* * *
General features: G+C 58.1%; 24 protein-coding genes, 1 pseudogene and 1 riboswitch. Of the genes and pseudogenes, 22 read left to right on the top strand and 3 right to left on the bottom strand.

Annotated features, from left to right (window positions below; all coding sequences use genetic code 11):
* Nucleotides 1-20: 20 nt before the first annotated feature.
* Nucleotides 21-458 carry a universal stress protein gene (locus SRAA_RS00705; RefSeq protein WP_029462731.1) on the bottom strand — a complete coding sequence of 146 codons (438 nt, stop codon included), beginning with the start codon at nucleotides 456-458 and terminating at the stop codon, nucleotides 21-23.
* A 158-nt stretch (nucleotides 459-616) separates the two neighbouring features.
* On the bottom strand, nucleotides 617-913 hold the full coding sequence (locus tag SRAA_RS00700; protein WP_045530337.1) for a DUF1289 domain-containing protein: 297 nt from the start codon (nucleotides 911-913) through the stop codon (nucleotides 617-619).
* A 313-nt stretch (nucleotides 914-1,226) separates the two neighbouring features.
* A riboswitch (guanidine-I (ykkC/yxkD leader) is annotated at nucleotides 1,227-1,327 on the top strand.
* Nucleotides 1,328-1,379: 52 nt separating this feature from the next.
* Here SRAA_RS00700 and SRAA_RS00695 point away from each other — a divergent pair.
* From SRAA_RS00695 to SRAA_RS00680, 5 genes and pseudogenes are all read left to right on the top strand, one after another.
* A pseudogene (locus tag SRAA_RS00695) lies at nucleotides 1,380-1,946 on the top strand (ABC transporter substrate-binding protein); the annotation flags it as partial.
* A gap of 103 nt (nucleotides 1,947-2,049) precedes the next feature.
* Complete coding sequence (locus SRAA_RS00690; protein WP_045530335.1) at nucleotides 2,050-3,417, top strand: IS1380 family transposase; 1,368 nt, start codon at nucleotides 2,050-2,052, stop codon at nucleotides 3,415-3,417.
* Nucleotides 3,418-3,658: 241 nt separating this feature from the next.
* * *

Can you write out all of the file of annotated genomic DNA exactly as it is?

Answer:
General features: G+C 58.1%; 24 protein-coding genes, 1 pseudogene and 1 riboswitch. Of the genes and pseudogenes, 22 read left to right on the top strand and 3 right to left on the bottom strand.

Annotated features, from left to right (window positions below; all coding sequences use genetic code 11):
* Nucleotides 1-20: 20 nt before the first annotated feature.
* Nucleotides 21-458 carry a universal stress protein gene (locus SRAA_RS00705; RefSeq protein WP_029462731.1) on the bottom strand — a complete coding sequence of 146 codons (438 nt, stop codon included), beginning with the start codon at nucleotides 456-458 and terminating at the stop codon, nucleotides 21-23.
* A 158-nt stretch (nucleotides 459-616) separates the two neighbouring features.
* On the bottom strand, nucleotides 617-913 hold the full coding sequence (locus tag SRAA_RS00700; protein WP_045530337.1) for a DUF1289 domain-containing protein: 297 nt from the start codon (nucleotides 911-913) through the stop codon (nucleotides 617-619).
* A 313-nt stretch (nucleotides 914-1,226) separates the two neighbouring features.
* A riboswitch (guanidine-I (ykkC/yxkD leader) is annotated at nucleotides 1,227-1,327 on the top strand.
* Nucleotides 1,328-1,379: 52 nt separating this feature from the next.
* Here SRAA_RS00700 and SRAA_RS00695 point away from each other — a divergent pair.
* From SRAA_RS00695 to SRAA_RS00680, 5 genes and pseudogenes are all read left to right on the top strand, one after another.
* A pseudogene (locus tag SRAA_RS00695) lies at nucleotides 1,380-1,946 on the top strand (ABC transporter substrate-binding protein); the annotation flags it as partial.
* A gap of 103 nt (nucleotides 1,947-2,049) precedes the next feature.
* Complete coding sequence (locus SRAA_RS00690; protein WP_045530335.1) at nucleotides 2,050-3,417, top strand: IS1380 family transposase; 1,368 nt, start codon at nucleotides 2,050-2,052, stop codon at nucleotides 3,415-3,417.
* Nucleotides 3,418-3,658: 241 nt separating this feature from the next.